The Critical Challenge of Tracking Breakthrough Infections, and Why We Still Need Better Data Standards

Despite ample vaccine supplies, outbreaks among unvaccinated populations in the US and the appearance of the Delta variant promote infection in fully vaccinated individuals. These breakthrough infections must be carefully tracked.


Jacqueline Houtman

Rebecca Glassman

Lindsey Shultz

Jessica Malaty Rivera

Emily Bass

Rick Bright


November 9, 2021

As the percentage of Americans considered fully vaccinated reached 58 percent, and COVID-19-related deaths surpassed three quarters of a million, concerns over breakthrough infections continue to grow. Breakthrough infections tend to be mild, and the risk of secondary transmission from these infections, while real, especially in high-risk settings, is low compared to those who have not been fully vaccinated. What do breakthrough cases mean in the context of ending this pandemic? The answer is neither simple nor short.

How are states reporting breakthrough infection data?

Between March 2020 and March 2021, The COVID Tracking Project collected data on COVID-19 tests, cases, hospitalizations, and deaths from all 50 US states, the District of Columbia, and five US territories. These metrics were inconsistently defined and reported by the 56 jurisdictions. The same seems to be true of the tracking of metrics associated with breakthrough cases, resulting in a similar patchwork of data and creating an incomplete picture of the true incidence of COVID-19 infections in fully vaccinated individuals in the US.

3 hexmaps showing US states that report breakthrough cases, hospital admissions, or deaths as of Oct 21, 2021.

Figure 1: In the US, states do not report COVID vaccine breakthrough cases, hospitalizations, or deaths in a uniform or standardized manner.

Breakthrough infections are rare, but important to understand.

Understanding breakthrough infections starts with knowing the “incidence” of breakthrough infections. Technically, incidence is the rate, or frequency of a disease in a select period of time. In order to properly calculate incidence, widespread testing–both diagnostic and viral genome sequencing–is critical, as well as the ability to link a positive test to the vaccination status of the individual. Right now, there isn’t a clear or standardized approach to linking these important pieces of information on state or national dashboards. These data would also help illuminate the real-world data of vaccine effectiveness and detect emerging viral variant trends.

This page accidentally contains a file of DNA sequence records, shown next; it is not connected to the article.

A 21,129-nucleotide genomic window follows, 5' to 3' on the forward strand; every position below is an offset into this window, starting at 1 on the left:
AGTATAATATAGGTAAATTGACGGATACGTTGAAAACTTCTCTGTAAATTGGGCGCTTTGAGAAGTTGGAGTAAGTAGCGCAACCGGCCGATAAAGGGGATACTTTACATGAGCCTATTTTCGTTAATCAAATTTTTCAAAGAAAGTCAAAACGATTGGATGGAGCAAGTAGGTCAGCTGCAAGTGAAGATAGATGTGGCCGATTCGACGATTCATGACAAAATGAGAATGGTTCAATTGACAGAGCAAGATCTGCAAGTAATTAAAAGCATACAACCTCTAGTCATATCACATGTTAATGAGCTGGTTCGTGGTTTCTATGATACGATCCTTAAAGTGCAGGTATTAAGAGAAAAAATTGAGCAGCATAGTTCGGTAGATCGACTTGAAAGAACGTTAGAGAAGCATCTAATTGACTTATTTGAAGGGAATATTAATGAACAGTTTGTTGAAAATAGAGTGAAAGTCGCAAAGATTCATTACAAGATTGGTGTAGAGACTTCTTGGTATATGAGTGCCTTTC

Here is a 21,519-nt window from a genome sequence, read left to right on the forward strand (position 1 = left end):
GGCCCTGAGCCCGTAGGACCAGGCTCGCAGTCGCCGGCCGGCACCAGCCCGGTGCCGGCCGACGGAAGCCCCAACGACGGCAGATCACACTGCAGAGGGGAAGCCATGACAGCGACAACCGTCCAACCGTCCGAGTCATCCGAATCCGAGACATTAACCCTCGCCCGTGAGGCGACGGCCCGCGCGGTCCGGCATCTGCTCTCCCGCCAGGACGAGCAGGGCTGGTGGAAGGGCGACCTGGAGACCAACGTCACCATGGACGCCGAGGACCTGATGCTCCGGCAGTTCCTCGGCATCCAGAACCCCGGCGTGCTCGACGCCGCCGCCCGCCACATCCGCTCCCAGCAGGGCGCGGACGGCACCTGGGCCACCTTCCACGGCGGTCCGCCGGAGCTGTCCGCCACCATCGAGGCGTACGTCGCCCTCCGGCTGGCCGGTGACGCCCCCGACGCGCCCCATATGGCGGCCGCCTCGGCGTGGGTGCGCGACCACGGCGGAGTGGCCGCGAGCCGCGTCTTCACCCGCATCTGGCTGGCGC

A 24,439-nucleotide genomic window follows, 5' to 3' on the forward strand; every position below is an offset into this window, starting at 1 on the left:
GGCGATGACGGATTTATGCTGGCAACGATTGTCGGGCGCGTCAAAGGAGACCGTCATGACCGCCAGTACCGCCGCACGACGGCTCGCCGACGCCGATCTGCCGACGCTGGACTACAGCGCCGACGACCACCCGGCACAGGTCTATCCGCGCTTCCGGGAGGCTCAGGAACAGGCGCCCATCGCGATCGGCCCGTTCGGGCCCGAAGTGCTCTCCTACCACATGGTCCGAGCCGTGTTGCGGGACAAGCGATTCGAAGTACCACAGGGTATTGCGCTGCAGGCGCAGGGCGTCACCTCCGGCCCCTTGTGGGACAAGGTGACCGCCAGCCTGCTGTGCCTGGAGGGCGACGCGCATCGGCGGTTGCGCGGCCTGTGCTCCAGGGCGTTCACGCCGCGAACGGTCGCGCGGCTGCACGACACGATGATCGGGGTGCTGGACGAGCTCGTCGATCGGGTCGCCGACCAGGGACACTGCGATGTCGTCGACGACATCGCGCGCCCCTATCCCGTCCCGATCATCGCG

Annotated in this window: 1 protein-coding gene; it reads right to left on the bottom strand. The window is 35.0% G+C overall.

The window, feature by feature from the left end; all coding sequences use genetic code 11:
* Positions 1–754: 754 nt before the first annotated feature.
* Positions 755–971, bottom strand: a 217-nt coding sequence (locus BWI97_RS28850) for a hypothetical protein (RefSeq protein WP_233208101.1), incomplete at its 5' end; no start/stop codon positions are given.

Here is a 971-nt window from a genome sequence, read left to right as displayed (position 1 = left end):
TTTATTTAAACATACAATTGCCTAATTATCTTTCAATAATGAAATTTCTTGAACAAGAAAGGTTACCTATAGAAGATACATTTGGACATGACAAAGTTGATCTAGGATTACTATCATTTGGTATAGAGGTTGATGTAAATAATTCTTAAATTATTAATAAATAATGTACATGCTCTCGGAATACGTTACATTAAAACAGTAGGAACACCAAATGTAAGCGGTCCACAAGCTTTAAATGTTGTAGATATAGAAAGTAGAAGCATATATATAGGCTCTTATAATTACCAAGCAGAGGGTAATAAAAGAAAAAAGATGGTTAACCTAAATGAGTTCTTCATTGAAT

The occurrence of breakthrough infections is tied to the dynamics and variability in vaccine uptake.

On a county-by-county level the pattern of vaccination in the US is far from uniform. While 9% of counties have rates below 30% of their total population fully vaccinated, only 3% have rates above 70% of their total population fully vaccinated, and vast disparities still remain along economic, racial, and geographic lines.

Scatter plots showing fully vaccinated % of population per county, per state, and per US region as of Nov 2, 2021.

Figure 2: Vaccination rates visualized on a county-by-county basis show a great deal of variability within regions and states.

Within countries like the US, which have secured enough doses to vaccinate the entire population three times over, accessibility can still be difficult at the individual or local level. As of the beginning of November, more than 21% of US residents over the age of 12 remain unvaccinated. Some say they will eventually get the vaccine, yet as of October 2021, 16% of adult survey respondents said they will “definitely not” get the vaccine, for a variety of reasons. Even among the vaccinated, those with compromised immune systems because of age, disease, genetic conditions, or medical treatments may not generate a robust immune response to the vaccine and may thus be more susceptible to severe consequences from vaccine breakthrough. The safety of these vulnerable individuals depends on the vaccination status of those around them, and the risk of infection rises as transmission rates increase.

Timeseries line and bar charts spanning Jan to Nov 2021 showing new cases, new hospital admissions, new deaths, and % of total population vaccinated for the entire US.

Figure 3: Daily vaccinations in the US peaked in April 2021, then fell, ticking up again in the fall due, in part, to the approval of booster doses for certain populations. Daily COVID-19 cases increased in late summer, after a midsummer lull.

By mid-May 2021, the number of new daily cases was declining and nearly 37% of US residents had been fully vaccinated. On May 13, the US Centers for Disease Control and Infection (CDC) stated that it was safe for fully vaccinated individuals to go without masks indoors, and many state and local governments relaxed their policies on non-pharmaceutical interventions, such as indoor mask mandates. Vaccination rates had leveled off. Pandemic-weary individuals, both vaccinated and unvaccinated, began gathering maskless. As a result, localized outbreaks caused pockets of very high transmission rates, concentrated largely in areas with low vaccine uptake. In some areas, the case, hospitalization, and death rates have exceeded those of the January peak.The start of school at the end of the summer exacerbated the problem. The dominance of the highly transmissible Delta variant in these “hot spots” contributed to an increase in the number of infections in both vaccinated and unvaccinated individuals.